Type of Document Dissertation Author Reynolds, Robert R. URN etd-07132010-112454 Title A Study of the Single Neutron Knockout Reaction from Si-26 and S-30 Degree Doctor of Philosophy Department Physics, Department of Advisory Committee
Advisor Name Title Paul Cottle Committee Chair Hon-Kie Ng Committee Member Ingo Wiedenhoever Committee Member Jorge Piekarewicz Committee Member Linda DeBrunner University Representative Keywords
- Nuclear Structure
- Nuclear Spectroscopy
- Knockout Reaction
- Shell Model
Date of Defense 2010-06-30 Availability unrestricted AbstractThe use of single nucleon and two-like nucleon knockout reactions of medium to heavy mass exotic beams on light targets has proven an invaluable tool in exploring nuclear properties away from the valley of beta-stability up to the proton and neutron drip-lines. The nuclear shell model has had a great amount of success in describing structural properties of nucleons populating states from the 1s1p-shells up to the 2p1f -shells, of particular interest is the success of the USD shell model used in the truncated 2s1d-shell space. The USD Hamiltonian was updated in 2005 to include the effects of exotic nuclei. Using relativistic beam velocities greater then 30% of the speed of light allows for the direct exploration of underlying single particle valence state structure. Comparisons between current shell models and experimental results are showing discrepancies between measured and theoretical cross sections.
The focus of the present work is on the single neutron knockout reactions 9Be(26Si,25Si+gamma) and 9Be(30S,29S+gamma). Relativistic beams containing 26Si and 30S were created at the National Superconducting Cyclotron Laboratory's Coupled-Cyclotron Facility using the A1900 fragment separator. The secondary 376 mg/cm2 thick 9Be target was located at the pivot point of the S800, a large-acceptance, high-resolution spectrometer with a specialized detector system that allowed for accurate event-by-event particle identification of the incident and residual particles based on their mass and charge, as well as providing accurate longitudinal momentum distribution measurements of the post-target beam. The secondary target was also surrounded by SeGA, a gamma-ray detector array specifically designed for accurate Doppler reconstruction of observable gamma-rays into the emitting particles rest frame. Measurements were made of the direct inclusive and individual state population cross sections in the residual states, as well as the first measurements of electromagnetic transitions between energy levels in both 25Si and 29S.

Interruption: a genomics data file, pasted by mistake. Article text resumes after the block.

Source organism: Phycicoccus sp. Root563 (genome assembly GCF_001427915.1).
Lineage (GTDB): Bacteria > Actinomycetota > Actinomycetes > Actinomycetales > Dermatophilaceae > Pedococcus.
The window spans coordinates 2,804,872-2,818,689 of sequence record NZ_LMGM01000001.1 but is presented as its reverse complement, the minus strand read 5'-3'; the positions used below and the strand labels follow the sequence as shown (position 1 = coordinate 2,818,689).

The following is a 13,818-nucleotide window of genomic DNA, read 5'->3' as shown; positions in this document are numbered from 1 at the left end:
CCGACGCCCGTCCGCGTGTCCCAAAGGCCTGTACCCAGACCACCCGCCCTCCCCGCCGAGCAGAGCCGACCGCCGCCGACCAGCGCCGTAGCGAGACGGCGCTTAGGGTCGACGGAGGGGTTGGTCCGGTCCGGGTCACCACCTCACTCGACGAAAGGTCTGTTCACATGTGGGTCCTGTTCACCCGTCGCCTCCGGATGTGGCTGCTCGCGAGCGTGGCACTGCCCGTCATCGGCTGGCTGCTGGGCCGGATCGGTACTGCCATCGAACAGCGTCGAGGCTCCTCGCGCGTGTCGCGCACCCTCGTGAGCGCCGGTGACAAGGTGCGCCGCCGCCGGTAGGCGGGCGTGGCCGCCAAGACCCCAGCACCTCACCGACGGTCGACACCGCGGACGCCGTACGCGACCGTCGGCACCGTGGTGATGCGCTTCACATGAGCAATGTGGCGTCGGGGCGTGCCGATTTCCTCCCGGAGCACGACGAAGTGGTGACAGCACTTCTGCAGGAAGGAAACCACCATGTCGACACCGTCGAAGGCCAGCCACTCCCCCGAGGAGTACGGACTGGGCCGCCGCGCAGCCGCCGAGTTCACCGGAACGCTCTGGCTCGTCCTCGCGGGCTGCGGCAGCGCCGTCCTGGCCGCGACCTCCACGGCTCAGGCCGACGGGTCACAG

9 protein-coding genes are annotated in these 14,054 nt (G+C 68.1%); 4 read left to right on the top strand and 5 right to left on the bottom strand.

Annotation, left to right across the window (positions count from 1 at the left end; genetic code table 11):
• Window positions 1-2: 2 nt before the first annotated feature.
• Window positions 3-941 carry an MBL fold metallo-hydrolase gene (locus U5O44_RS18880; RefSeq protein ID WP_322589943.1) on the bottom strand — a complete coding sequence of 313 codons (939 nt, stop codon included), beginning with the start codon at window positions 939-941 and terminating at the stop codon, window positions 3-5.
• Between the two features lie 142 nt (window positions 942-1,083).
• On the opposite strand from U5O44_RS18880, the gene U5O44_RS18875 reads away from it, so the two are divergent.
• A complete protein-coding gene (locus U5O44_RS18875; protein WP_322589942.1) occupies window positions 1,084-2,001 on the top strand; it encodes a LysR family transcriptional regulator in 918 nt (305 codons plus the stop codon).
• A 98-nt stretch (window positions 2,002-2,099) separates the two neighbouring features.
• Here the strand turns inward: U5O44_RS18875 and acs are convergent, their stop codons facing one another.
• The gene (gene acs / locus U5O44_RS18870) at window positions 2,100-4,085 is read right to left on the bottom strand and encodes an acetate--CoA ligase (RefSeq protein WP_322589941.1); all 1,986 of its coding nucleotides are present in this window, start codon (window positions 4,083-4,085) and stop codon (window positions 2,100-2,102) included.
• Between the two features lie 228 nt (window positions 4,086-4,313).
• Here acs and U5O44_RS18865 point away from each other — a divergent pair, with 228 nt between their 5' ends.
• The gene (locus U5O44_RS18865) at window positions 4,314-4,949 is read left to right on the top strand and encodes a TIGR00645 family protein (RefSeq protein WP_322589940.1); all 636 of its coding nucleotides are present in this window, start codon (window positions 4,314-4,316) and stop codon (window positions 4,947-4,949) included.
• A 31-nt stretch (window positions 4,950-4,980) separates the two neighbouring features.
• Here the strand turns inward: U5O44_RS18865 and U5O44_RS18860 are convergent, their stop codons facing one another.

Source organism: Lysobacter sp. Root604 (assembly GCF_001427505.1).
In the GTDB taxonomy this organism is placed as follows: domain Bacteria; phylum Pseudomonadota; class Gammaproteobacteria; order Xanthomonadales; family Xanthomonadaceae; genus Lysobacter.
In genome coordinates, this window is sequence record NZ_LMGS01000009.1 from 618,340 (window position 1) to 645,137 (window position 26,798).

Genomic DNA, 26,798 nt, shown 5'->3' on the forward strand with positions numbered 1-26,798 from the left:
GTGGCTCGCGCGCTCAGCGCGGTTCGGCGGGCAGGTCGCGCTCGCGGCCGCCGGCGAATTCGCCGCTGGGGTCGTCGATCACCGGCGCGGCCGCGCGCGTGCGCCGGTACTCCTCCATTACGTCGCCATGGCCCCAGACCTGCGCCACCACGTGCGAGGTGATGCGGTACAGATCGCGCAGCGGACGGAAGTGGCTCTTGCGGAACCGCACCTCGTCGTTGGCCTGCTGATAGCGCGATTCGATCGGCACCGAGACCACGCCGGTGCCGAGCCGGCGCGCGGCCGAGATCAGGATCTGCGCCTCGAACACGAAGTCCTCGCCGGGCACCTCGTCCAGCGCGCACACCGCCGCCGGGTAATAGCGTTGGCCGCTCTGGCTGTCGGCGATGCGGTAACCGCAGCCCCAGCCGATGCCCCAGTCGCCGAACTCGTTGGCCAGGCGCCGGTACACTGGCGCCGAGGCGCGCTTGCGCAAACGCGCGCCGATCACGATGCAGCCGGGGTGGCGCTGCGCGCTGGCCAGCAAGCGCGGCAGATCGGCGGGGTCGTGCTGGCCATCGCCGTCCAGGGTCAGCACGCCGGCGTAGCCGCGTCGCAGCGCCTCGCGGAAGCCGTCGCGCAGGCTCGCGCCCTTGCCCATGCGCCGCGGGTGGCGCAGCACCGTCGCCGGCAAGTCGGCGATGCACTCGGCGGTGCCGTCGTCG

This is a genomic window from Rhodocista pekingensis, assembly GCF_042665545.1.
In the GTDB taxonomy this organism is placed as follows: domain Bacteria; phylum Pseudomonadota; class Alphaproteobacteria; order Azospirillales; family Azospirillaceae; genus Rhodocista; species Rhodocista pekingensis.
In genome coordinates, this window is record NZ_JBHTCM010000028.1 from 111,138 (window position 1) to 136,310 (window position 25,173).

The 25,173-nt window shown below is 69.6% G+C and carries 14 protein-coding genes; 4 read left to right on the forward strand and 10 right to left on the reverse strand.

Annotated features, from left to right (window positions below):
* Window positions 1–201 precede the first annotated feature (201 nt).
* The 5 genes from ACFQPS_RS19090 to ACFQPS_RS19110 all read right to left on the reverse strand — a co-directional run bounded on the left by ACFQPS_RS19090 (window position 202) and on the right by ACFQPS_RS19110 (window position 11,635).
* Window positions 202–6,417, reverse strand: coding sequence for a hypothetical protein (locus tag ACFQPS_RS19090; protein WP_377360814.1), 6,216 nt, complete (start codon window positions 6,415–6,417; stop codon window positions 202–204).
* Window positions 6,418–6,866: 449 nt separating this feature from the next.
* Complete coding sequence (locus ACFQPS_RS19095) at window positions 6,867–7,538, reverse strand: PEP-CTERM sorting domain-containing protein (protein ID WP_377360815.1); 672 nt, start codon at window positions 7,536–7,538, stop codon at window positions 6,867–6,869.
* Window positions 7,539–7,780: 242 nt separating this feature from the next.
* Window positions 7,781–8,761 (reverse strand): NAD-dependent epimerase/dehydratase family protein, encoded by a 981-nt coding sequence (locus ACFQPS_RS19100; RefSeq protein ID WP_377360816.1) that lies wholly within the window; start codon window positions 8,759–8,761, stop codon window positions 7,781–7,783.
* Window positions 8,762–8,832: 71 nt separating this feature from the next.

Two new gamma-rays were observed for 25Si at 821(15) keV and 1088(22) keV. The 821(15) keV gamma-ray is a direct decay from the first 1/2+ state to the 5/2+ ground state, while the 1088(22) keV gamma-ray is actually a result of a 3/2+ state at 1909(27) keV feeding into the 1/2+ state at 821(15) keV. The measured cross sections for the 26Si to 25Si reaction were sigma(inclusive) = 26.1(35) mb, sigma(1909keV ) = 1.06(21) mb, and sigma(821keV ) = 4.06(61) mb. There were three new gamma-ray transitions seen for 29S with energies of 1160(16) keV, 1222(20) keV, and 1727(37) keV, which correspond to the first experimental observation of excited states in 29S. The 1222(20) keV decay is the direct decay from the 1/2+ first excited
state to the 5/2+ ground state, while the 1727(37) keV gamma-ray is the decay of the 7/2+ state to the ground state, however the 1727(37) keV state is only populated by direct feeding from the 5/2+ state at 2887(40) keV by the observed 1160(16) keV gamma-ray. The measured cross sections for the 30S to 29S reaction were sigma(inclusive) = 27.5(26) mb, sigma(1222keV ) = 3.09(33) mb, and sigma(2887keV ) = 1.86(15) mb.
The reduction factor to the shell model spectroscopic strength for the inclusive cross section for the 26Si to 25Si reaction is 0.55(7) and the reduction factor for the inclusive cross section for the 30S to 29S reaction is 0.46(4). With valence binding separation energy differences of dS = 13.5 MeV for 26Si and dS = 14.6 MeV for 30S, these reduction factors are in good agreement with the systematic behavior of reduction factors from other single nucleon knockout reaction studies. The calculated electromagnetic multipole transition strengths in both 25Si and 29S, when taken into consideration with the observed decay branching ratios, allows some speculation that these nuclei are well-deformed and that the known region of deformation in the sd-shell extends out to both. Based on the evidence in the current work, intermediate-energy Coulomb excitation studies would help in completing the level schemes and also verify the branching strength of the E2 transitions characteristic of deformed nuclei.
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